A continuation of Tuesday, no doubt


Families get to town
Load up moving truck? Finish plumbing? Where will we be?!

- John

Monday, May 21, 2007

We put the Stone in Stoney Creek

The big day was upon us. Cementing the soapstone in the bathroom. In a way, so much of what we have done in that room was based around the idea of using this local, beautiful, passive-solar approved, and heavy material. The special floor frame construction, the subfloor and underlayment configuration...

Of course, before we left our current home we had to do a little mowing of the lawn, but by 9:30 we were heading up over the mountains for a quick trip to purchase the special mortar.

First, we cut semi circles in two adjacent slabs for the soil stack to pass through. Next, we scoped out our entire arrangement, visualized the process, mixed up 25 pounds of cement, and zipped back down the hill for some good coffee while the batch slaked.

We probably got started at around 11:30. Gooped and troweled the stuff on pretty well and set the first stone in the corner by the tub and toilet. Things went pretty well at first, but as we approached sections of the mosaic where the pieces were smaller and more numerous, things slowed down to points of frustration. It's harder than it looks, carrying a few pieces from the dining room to the bathroom, trying to maintain their original orientation.

After a several hours, we finished out the mortar and were just past the halfway mark. Back down the hill for some take out, this time some pretty decent Mexican fare, light on the authenticity. Enjoyed a cold Sierra pale ale at the bar, covered in mortar, while we waited for our order. Dinner on the hillside in the yard, getting lazy, better get back to work.

We dove back in and kept at it until we finally arrived at the entrance path, which we were going to lay by kneeling outside the bathroom and leaning in. We had just enough mortar left to finish the job. Almost. I would've liked to have another trowel full at least...sat there scraping the bucket, eventually with our hands, happy even to get another finger full.

Stood back up, hair worn off my (John's) knees (seriously!), hands crusted in cement, and were like "holy cow." We did it!

Scurried around straightening up, cleaning the tools, and hit the road, all the while planning the next few nights' worth of work to do while the mortar sets.

Move in less than two weeks now.

- John

Entryway here...

Entryway there!

Friday and Saturday

John was away at a conference for two nights during the week and I took the opportunity to start packing up our house--that is, the one we still live in. We're moving in two weeks! Jeez.

So we converged at the house on Friday afternoon. Did some sanding and mudding. Also cut the hole in the top of the sink cabinet. That involved many minutes of trying to line up the cardboard template, which comes with the sink, on the top of the antique--it's not very precise, since it's thick corrugated cardboard, and we drew way too many lines and guides on it for our own good. Dude, all we want is a sink that seems straight when you walk up to it. We're not talking about solid gold faucet handles or something.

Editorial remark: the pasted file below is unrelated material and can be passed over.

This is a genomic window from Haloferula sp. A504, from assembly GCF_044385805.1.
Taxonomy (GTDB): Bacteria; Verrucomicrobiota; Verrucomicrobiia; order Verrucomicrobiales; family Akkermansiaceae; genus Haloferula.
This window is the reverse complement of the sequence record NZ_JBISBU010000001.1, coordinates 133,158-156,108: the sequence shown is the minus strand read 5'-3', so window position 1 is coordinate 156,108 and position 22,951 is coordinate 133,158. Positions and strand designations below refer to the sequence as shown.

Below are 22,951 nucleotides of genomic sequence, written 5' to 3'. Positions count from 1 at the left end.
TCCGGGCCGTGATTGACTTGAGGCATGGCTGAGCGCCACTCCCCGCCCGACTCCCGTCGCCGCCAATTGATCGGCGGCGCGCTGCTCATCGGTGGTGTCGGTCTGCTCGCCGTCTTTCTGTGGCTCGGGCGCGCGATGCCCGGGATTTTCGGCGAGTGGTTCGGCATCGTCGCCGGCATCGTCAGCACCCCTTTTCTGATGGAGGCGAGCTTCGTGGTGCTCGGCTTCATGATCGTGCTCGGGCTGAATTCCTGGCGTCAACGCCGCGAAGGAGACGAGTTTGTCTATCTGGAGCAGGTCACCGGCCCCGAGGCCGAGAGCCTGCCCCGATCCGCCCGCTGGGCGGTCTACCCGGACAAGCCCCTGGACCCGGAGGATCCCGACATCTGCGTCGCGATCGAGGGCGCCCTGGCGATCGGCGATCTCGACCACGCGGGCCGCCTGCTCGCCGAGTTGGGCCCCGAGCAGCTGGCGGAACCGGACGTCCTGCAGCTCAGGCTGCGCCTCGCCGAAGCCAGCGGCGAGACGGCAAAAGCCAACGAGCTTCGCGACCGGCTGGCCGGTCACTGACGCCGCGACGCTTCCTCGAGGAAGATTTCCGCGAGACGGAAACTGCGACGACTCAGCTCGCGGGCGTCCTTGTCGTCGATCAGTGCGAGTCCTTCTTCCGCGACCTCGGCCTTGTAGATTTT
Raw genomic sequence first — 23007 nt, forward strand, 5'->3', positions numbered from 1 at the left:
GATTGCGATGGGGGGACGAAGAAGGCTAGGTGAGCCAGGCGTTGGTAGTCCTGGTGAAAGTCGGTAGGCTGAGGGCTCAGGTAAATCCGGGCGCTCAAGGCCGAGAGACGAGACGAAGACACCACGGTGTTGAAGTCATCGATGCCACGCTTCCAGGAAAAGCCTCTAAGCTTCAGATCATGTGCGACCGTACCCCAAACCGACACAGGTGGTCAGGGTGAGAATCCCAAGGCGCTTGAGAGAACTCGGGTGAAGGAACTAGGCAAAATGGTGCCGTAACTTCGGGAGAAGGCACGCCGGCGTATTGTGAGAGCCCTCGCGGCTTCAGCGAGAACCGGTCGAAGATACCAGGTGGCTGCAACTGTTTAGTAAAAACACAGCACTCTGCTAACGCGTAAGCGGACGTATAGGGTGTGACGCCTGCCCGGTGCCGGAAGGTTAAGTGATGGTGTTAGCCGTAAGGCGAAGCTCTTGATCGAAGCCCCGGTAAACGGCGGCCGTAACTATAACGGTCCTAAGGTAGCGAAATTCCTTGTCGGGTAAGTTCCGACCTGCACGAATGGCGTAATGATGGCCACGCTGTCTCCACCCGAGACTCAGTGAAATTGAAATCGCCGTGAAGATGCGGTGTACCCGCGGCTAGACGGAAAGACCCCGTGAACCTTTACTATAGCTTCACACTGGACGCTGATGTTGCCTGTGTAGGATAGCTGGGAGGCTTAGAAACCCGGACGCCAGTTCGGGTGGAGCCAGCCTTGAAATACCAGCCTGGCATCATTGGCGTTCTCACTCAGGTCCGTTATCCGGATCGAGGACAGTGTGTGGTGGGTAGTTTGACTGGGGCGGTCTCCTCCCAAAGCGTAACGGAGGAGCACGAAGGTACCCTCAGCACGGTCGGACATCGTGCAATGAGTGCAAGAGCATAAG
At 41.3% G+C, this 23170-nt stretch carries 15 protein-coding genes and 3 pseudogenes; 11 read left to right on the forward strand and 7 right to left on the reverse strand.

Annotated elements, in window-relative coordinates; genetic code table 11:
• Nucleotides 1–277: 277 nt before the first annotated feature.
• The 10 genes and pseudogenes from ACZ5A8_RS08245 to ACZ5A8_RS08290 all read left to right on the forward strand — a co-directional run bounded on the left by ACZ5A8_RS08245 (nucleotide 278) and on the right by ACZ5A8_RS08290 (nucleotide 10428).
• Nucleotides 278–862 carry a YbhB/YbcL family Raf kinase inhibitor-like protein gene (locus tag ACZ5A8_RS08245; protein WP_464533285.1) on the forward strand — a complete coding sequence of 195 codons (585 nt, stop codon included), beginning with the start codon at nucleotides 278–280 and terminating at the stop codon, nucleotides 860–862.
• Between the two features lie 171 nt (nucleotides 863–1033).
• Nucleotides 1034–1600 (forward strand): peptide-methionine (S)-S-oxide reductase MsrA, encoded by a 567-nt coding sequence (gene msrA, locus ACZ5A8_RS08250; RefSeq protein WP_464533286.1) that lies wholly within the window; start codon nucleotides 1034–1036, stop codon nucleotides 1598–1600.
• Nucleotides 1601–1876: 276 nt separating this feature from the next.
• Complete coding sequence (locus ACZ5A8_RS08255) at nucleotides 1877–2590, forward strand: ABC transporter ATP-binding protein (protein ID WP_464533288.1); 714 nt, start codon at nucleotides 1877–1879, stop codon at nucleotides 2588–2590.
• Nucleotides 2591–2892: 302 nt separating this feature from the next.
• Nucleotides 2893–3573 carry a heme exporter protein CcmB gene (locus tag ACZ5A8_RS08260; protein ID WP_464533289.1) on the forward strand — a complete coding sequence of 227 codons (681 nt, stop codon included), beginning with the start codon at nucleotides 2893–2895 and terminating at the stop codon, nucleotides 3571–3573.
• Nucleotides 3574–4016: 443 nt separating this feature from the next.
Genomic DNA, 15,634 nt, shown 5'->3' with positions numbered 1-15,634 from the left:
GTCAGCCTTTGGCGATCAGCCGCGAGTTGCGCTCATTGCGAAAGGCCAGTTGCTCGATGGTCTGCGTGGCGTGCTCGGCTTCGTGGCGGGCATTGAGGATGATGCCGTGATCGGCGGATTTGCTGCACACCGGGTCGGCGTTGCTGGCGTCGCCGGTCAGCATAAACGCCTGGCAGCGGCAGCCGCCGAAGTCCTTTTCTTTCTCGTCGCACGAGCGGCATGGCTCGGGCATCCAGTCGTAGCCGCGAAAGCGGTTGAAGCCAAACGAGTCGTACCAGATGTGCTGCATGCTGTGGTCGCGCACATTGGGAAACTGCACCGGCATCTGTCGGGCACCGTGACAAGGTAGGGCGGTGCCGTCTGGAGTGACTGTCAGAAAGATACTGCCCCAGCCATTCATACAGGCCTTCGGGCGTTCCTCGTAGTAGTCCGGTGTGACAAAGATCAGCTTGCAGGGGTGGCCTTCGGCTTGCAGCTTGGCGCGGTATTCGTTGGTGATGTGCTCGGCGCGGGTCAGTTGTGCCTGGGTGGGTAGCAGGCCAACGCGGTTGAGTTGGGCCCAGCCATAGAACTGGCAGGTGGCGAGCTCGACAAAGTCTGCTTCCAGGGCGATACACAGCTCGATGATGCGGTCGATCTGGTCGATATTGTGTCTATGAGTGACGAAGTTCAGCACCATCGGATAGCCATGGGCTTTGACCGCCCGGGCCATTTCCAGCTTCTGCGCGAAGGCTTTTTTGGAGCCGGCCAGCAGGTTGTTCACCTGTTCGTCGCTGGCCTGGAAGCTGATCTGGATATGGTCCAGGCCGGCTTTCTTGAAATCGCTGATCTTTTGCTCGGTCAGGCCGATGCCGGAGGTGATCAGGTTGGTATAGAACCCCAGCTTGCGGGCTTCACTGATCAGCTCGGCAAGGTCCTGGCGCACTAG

Anyway, we finally got a line drawn where the cut would go, and John started in with the jigsaw. A little sad to bite into this nice old piece of furniture, but it should have known better than to get mixed up with the likes of us. Before long the oval dropped out. Good thing we're planning to put a piece of soapstone on top of this thing, because the jigsaw really scratched up the surface of the wood.

We put the basin in, put it in place in the bathroom, added the toilet, and voila! This is what it will look like. "We're getting there!"

Saturday: one of our last four weekend days before moving. We did a lot that day...

1. Put the grout in the shower tile. What to say? You mix it up, smear it in, squeegee it off, then wipe it with a sponge about 40,000 times. It took quite a while, partly because I mixed up the second batch of grout much too runny, and since we had no more powder we could add, we had to just wait for it to dry out a bit before we could use it. But the grout looks good--nice and white, as clean as it will ever be, and it makes the occasional flaw in our tiling job (what? flaw?) much less obvious.

2. John figured out how the drain and trap will sit under the sink, then cut another hole for them in the bottom of the cabinet.

3. We cut holes in the subfloor for the toilet drain and supply and the sink drain and supply.

4. Laid the Ditra! This is the orange plastic waffle stuff that goes under the stone and supposedly keeps it from cracking. You thinset it to the plywood, so that was another bucket of stuff to mix up. Cutting up the Ditra itself is nice and quick, and the waffle pattern makes it easy to get a straight line. So when we laid our pieces in, they actually fit quite well. Now there's a pleasant change from drywalling! Then we put kerdi-band over the seams (yet another bucket of mortar) for waterproofing. This is gonna be one tight floor.

5. Made it home and got showered in time for Weekend Update, red wine and chocolate.

For me it was a day of feeling quite overwhelmed by our whole situation, but I'm better now. This is a crazy push right now, leading up to the move. To think, at one point, we planned to finish the bathroom, put ceilings up in a couple of rooms downstairs, put in the big window and door in the attic, and install heating for the second floor--all before May 1! Ha. We'll be glad to have the bathroom functioning and snake-free by June. Anyway, after we move we'll still be working really hard, but at least we won't have to drive so much.

- Erika